The first excursion of the New Year was a rather special one; we headed for That London to see two exhibitions, just a few yards apart. One, at the Science Museum, was entitled Cosmonauts and commemorates the Soviet and Russian space programme. The other, across the road at the Victoria & Albert Museum, was of photographs by Julia Margaret Cameron; of which, more later.
In a strange echo of the Cold War era, cultural relationships between Russia and the UK are an ongoing source of wonder and interest even when the political climate is rather frostier than might be hoped for. This year is actually UK-Russian Year of Culture, which is not an event that has particularly set the world alight. But the Science Museum took the opportunity to approach contacts in Russia to see about mounting an exhibition to mark Russia’s contribution to space research. Hence Cosmonauts.
We travelled down on Saturday lunch-time and checked into a hotel in Kensington with some pretensions to be up-market. It was certainly far from the worst hotel I’ve ever stayed in, and indeed the staff did a number of things that made me think quite highly of the place. The thing was, though, that due to the strangeness of London’s ground plan, although the hotel was only half a mile from the museums as the crow flies, the distance on foot was nearer a mile and a quarter due to the street layout; using the Tube would have not been much better, as it would either have meant waiting for a Circle Line train or using the District and having to change and double back on yourself – plus South Kensington Tube station is a bit of a stretch away from the museums. So we opted for Shanks’ Pony. At least this gave me an opportunity to do something I’ve rarely done, and that was to see chunks of the West End of London on the ground. Most of my travelling to the capital has involved either Central London or East London and further out. I have little experience with the West End; indeed, other than a trip into town from Slough when my sister lived there in the early 1970s and a visit to the Science Museum in the early 1990s, I’ve not been around that part of London at all since I was a child. My previous visit to the V&A was when I was a student, back in the late 1970s.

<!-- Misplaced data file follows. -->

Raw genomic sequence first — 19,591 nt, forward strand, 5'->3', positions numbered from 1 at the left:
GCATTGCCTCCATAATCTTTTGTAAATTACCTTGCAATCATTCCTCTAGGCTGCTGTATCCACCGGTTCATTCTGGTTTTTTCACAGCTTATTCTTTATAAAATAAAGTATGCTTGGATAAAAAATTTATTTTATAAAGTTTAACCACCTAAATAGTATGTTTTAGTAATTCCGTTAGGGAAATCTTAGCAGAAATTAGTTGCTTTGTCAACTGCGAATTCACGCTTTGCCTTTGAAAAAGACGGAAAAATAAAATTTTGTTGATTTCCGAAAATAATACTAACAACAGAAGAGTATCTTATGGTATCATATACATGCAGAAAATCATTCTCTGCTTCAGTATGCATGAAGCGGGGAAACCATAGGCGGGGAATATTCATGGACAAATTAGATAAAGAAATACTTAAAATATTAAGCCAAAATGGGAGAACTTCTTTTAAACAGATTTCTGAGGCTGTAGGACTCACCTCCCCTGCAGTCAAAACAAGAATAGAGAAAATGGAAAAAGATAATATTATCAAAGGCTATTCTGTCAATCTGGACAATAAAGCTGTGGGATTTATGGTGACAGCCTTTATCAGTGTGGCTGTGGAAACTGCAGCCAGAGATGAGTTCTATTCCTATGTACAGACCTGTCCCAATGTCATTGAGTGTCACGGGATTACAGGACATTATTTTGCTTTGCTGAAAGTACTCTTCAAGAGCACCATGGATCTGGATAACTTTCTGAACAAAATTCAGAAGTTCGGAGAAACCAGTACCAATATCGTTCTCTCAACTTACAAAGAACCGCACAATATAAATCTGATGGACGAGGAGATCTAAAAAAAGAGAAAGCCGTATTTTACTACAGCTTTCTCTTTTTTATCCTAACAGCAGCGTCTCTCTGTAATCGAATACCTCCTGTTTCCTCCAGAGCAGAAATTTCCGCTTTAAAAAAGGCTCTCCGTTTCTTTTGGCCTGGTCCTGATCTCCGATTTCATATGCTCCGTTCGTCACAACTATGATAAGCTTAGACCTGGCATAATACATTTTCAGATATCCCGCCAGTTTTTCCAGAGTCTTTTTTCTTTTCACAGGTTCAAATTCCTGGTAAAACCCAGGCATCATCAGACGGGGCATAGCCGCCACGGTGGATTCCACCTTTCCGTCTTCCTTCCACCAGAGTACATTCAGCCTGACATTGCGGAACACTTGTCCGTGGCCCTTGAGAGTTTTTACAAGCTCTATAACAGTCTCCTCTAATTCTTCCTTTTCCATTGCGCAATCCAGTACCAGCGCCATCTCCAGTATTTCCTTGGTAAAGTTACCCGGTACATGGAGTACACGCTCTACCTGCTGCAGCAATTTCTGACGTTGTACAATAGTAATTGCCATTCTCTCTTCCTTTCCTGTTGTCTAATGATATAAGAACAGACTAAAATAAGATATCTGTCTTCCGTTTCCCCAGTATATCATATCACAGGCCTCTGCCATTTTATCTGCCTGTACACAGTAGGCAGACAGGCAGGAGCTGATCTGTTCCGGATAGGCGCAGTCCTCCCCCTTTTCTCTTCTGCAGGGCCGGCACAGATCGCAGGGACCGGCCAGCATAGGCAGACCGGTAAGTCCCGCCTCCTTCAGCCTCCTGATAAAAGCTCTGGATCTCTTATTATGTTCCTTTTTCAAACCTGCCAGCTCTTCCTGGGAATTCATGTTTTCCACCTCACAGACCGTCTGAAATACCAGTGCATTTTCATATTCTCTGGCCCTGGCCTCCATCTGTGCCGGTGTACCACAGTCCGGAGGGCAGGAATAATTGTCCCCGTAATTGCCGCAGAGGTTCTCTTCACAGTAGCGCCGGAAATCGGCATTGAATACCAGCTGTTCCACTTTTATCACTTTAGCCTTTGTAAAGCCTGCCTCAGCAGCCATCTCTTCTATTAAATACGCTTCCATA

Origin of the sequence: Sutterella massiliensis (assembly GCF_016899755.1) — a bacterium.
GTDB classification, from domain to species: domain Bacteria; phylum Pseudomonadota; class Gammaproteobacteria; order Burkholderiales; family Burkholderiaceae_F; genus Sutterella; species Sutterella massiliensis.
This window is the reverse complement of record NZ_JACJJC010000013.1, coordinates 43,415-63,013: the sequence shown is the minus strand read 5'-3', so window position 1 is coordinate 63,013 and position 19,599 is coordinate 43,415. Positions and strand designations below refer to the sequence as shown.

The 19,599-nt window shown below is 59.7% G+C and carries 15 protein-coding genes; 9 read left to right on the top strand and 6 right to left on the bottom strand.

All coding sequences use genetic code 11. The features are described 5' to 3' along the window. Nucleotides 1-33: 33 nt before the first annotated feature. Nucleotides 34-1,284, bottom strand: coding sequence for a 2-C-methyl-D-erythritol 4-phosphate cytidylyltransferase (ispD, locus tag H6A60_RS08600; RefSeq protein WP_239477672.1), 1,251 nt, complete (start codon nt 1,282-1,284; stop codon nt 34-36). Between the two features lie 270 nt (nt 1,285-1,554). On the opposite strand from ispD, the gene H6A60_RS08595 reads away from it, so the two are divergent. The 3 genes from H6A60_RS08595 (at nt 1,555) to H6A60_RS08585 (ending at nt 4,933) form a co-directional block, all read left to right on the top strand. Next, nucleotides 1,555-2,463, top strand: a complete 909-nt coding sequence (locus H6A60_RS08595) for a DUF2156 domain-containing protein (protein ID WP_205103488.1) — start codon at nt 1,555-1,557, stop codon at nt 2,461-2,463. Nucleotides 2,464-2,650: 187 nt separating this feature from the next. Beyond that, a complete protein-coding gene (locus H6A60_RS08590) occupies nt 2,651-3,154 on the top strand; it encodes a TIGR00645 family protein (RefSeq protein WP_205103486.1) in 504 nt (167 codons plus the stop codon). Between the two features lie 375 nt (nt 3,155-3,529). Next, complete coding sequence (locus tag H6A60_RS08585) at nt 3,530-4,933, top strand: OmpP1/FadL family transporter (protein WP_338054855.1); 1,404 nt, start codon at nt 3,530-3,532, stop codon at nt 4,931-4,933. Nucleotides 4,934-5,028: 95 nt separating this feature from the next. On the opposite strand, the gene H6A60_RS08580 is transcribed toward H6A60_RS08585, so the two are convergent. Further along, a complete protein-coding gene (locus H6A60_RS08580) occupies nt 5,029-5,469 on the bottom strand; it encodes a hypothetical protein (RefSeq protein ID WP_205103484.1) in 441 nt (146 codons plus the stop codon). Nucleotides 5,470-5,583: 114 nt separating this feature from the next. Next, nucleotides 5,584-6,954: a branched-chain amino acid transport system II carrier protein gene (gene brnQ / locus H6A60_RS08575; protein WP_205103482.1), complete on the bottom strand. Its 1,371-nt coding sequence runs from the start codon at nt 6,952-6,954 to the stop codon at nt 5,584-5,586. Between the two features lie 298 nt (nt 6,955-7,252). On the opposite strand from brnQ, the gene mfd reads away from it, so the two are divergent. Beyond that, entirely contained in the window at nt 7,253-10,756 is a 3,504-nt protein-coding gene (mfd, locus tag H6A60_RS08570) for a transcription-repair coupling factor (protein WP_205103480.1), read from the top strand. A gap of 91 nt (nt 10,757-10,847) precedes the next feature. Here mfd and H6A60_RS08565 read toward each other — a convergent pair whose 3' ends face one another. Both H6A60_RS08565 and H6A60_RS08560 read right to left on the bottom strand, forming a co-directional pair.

The area around Exhibition Road was absolutely heaving by the time we got to the Science Museum for our booked entry to Cosmonauts at 3:30. London is now a year-round destination for tourists, and it showed; either independent travellers or coach parties were filling up the pavement outside the Natural History Museum, and the queue to get into that snaked all across the forecourt. The crowds thinned a little as we got further up Exhibition Road towards the Science Museum, but the museum itself was very busy; but there was no queue for Cosmonauts and we were able to go straight in.